“On Memorial Day, you walk single file with a thousand other people up Little Wild Horse Canyon. It’s not a wilderness experience. You have so much use there. You will have county, state and federal agencies working together to make Goblin Valley a better experience,” said Nelson, who now serves on the county’s Public Lands Council.
But in less-used areas, unprepared visitors get lost.
“How about spending some money to put up some signage? We need more camping spaces and toilet facilities,” said Nelson.
He also hopes the federal government will invest in Cleveland-Lloyd, which he considers a national treasure.
“There are bones from this quarry all over the world. I mean literally — they’re even in Brazil,” he said. “There are trails out there you can hike around and see dinosaur bones in rocks. Why not make it a monument and get some federal funds so you could develop it more and open it longer?”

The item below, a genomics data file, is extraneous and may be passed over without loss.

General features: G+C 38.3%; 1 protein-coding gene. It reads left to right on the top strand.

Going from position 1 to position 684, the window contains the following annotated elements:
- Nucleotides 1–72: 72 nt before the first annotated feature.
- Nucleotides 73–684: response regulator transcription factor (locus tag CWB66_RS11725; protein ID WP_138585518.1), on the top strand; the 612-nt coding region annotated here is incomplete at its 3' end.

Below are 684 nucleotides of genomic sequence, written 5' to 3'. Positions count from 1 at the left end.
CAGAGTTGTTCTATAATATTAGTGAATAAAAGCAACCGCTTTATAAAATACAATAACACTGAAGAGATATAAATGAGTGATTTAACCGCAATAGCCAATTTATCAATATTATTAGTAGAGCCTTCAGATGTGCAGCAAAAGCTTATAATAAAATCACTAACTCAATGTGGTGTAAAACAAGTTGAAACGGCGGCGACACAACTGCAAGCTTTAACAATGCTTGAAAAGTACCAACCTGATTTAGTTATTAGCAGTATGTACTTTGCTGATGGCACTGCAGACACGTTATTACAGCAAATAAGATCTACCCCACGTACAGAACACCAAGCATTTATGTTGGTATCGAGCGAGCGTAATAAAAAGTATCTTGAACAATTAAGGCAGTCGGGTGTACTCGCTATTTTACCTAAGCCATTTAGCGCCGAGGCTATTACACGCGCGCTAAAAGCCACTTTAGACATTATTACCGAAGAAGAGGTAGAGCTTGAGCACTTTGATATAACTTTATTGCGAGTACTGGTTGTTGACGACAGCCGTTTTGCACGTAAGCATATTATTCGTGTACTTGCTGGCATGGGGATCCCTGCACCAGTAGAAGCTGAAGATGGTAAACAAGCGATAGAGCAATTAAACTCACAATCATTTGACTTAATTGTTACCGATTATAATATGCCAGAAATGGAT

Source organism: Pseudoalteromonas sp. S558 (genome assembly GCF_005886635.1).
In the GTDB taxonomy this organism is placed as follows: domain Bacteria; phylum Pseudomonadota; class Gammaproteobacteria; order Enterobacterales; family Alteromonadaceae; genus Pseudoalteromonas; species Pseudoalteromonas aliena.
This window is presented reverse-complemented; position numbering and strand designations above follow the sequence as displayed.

The quarry will be open this year from April 18 to Sept. 2, Thursday through Sunday, 10 a.m. to 5 p.m. Admission is $5 for adults, free for kids under 16. The site, located up a 12-mile dirt road from State Road 10, has a visitors center. Two aluminum structures rest atop the quarry, which has yielded so many paleontological riches.
Peterson spends part of every July at the quarry, searching for new specimens and clues to what happened there 150 million years ago. He and his students camp nearby.
“It would be great to have water on-site and buildings to sleep in,” he said. “It would be awesome to have more facilities. The metal buildings over the quarry exposure could use updating.”
The more pressing questions for Peterson are whether science will continue unimpeded at the quarry and whether the site will be adequately protected as visitation increases.
“Will there be more people on hand to maintain it and keep an eye on things, keeping people from stealing or doing graffiti or other things they shouldn’t be doing?” Peterson asked. “I’m not sure what to make of it [the monument status] yet because a lot of the questions we have from a scientific perspective we are not hearing about.”